User Experience - an Example from Manufacturing

A user experience article from the manufacturing sector may seem out of place in an IT blog but I'm including this story as it clearly illustrates how a mixture of entrenched ideas and lack of contact with end users can contribute to the demise of a company.

With a freshly obtained bachelors degree in Engineering, my first employer was with Coles Cranes in Sunderland, G.B - a manufacturer of mobile cranes. It was the late 1970‘s and the company was investing in new manufacturing machinery and attempting to keep ahead of – or at least keep up with - rivals‘ technical developments. Even then the mobile crane market was international, an important proportion of Coles’ production was exported throughout the world and important competitors were Grove, from the USA, and Kato from Japan.

Problems with reliability – seemingly a widespread British issue at the time – were being slowly overcome and people were proud of the fact that while the cranes weren’t the top performers in the world – I understood that Grove held that honor due to their advanced manufacturing capabilities – Coles’ cranes were solidly built and did what they were supposed to do. The customer would receive a crane that would really lift the loads written in the specification.

However, I also learned that sales were being lost to rival manufacturers – in particular to the Japanese.

Round about this time two things happened that revealed long-standing issues in the Coles design philosophy.

First, the company managed to get hold of one of the Japanese cranes for a week – an unheard of event. The Coles R & D department put the crane under the microscope to find out as much as possible about how it was designed as well as putting it through its paces on the factory’s test bed. The latter was particularly interesting as they found out that that – if I remember correctly – the crane began to tip at something like 95% of its nominal capacity at some radii.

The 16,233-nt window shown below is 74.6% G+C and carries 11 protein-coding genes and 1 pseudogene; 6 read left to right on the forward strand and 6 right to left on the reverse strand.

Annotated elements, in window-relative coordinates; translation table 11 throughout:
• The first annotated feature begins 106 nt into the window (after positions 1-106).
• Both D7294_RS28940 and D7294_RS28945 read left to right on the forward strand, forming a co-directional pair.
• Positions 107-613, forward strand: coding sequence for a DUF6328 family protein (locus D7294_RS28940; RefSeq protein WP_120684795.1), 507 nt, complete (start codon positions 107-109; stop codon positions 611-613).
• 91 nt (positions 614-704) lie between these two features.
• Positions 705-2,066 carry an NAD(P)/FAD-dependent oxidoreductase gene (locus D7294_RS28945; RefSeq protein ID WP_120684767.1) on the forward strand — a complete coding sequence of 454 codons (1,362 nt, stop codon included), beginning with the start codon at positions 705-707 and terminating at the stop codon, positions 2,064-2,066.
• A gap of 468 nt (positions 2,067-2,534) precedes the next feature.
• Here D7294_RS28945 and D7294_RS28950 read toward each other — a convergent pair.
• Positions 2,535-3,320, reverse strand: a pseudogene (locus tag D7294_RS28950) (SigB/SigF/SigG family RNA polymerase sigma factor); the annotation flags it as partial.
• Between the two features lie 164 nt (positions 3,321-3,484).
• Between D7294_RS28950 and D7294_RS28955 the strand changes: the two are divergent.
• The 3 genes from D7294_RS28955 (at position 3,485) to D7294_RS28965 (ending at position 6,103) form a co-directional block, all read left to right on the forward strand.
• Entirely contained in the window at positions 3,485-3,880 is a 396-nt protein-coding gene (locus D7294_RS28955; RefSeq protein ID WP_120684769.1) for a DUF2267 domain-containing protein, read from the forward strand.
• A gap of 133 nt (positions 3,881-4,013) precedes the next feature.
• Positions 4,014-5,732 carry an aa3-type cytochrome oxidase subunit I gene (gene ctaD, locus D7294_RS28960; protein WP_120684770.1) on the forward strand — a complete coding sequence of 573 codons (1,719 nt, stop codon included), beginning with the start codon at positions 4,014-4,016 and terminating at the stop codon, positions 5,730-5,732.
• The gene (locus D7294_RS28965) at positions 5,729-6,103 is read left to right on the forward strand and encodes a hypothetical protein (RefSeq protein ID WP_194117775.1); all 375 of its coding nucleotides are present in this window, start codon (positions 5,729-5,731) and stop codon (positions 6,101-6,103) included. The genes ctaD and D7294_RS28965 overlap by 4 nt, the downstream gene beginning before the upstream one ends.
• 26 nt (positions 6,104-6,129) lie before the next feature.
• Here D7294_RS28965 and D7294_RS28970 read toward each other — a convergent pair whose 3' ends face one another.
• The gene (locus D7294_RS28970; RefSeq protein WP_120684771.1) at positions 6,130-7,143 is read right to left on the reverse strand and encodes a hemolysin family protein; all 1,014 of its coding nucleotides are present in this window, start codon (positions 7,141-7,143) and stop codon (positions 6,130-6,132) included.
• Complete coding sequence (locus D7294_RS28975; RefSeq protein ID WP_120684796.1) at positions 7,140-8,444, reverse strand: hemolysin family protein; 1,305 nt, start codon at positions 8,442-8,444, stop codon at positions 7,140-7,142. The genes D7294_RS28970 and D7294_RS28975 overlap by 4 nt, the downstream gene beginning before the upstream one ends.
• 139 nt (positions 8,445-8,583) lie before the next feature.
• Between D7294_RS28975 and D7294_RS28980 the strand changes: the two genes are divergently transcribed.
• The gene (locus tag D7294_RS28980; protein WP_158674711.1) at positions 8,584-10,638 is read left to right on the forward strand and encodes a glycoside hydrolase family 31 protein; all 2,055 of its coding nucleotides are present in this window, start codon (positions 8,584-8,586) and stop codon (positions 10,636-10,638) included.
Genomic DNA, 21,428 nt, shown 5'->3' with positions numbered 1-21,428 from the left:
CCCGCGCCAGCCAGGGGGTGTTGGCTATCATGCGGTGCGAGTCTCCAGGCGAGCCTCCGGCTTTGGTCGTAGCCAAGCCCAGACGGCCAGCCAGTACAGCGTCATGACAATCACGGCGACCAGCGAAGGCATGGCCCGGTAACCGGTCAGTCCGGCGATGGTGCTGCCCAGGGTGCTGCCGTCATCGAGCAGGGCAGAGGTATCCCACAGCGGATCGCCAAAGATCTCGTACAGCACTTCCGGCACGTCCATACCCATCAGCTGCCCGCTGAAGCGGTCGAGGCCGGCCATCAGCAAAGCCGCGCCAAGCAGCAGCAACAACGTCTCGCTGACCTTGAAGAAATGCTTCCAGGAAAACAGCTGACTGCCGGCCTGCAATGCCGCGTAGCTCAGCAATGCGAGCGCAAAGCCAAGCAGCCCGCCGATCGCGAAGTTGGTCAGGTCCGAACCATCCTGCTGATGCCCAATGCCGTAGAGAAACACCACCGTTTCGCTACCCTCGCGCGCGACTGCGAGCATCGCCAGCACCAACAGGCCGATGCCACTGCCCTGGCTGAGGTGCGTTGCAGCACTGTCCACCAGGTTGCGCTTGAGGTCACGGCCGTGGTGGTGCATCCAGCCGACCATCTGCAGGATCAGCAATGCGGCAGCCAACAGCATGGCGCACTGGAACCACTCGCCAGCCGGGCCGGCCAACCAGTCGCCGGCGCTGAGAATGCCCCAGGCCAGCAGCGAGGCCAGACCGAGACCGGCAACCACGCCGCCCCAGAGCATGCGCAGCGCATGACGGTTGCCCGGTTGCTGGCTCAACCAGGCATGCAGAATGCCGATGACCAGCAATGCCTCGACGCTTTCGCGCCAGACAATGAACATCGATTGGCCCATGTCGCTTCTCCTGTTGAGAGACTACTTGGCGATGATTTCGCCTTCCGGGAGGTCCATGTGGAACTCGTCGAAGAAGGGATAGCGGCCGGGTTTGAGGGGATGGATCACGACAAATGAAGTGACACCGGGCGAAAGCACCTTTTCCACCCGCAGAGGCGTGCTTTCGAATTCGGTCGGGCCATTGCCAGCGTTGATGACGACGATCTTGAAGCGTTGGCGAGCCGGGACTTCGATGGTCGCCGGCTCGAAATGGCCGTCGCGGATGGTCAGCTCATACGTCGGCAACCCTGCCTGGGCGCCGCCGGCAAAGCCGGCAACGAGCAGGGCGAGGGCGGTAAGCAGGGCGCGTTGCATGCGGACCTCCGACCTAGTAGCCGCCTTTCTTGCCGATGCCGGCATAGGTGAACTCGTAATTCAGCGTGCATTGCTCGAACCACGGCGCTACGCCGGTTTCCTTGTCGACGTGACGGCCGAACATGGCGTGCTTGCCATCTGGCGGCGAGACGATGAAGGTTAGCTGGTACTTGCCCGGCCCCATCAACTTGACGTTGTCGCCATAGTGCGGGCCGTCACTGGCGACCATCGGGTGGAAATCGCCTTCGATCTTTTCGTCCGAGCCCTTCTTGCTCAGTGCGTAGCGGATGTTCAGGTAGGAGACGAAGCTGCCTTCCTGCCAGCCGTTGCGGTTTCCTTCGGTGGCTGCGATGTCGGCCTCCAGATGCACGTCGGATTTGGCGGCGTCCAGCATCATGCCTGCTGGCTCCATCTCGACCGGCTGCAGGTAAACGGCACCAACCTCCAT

The second thing was that someone from management managed to speak with people from the operational side of one of Coles' important customers - a company that had started buying Japanese cranes instead of Coles'. Once more, this was an unheard of event - normally sales representatives were restricted to meeting staff from their customer's purchasing department. For the operational management, the case for buying more Japanese cranes was clear - they were the first choice of the operators and therefore earned the company more money than the Coles cranes, which tended to spend a significant proportion of their time unused. The reasons they were the first choice of the operators were also clear and nothing to do with either lifting capacity or reliability: they had better heaters and/or air conditioning and more comfortable seats than the Coles machines.

Rapid redesign of the Coles operator cabs, including use, if I remember correctly, of Ricardo seats, probably helped sales but other problems, including the depth of manufacturing and high value of the British Pound due to North Sea oil, contributed to collapse of Coles' then owners and the company's takeover by Grove in 1984 (now part of the The Manitowoc Company, Inc) and closure of the factory in 1998.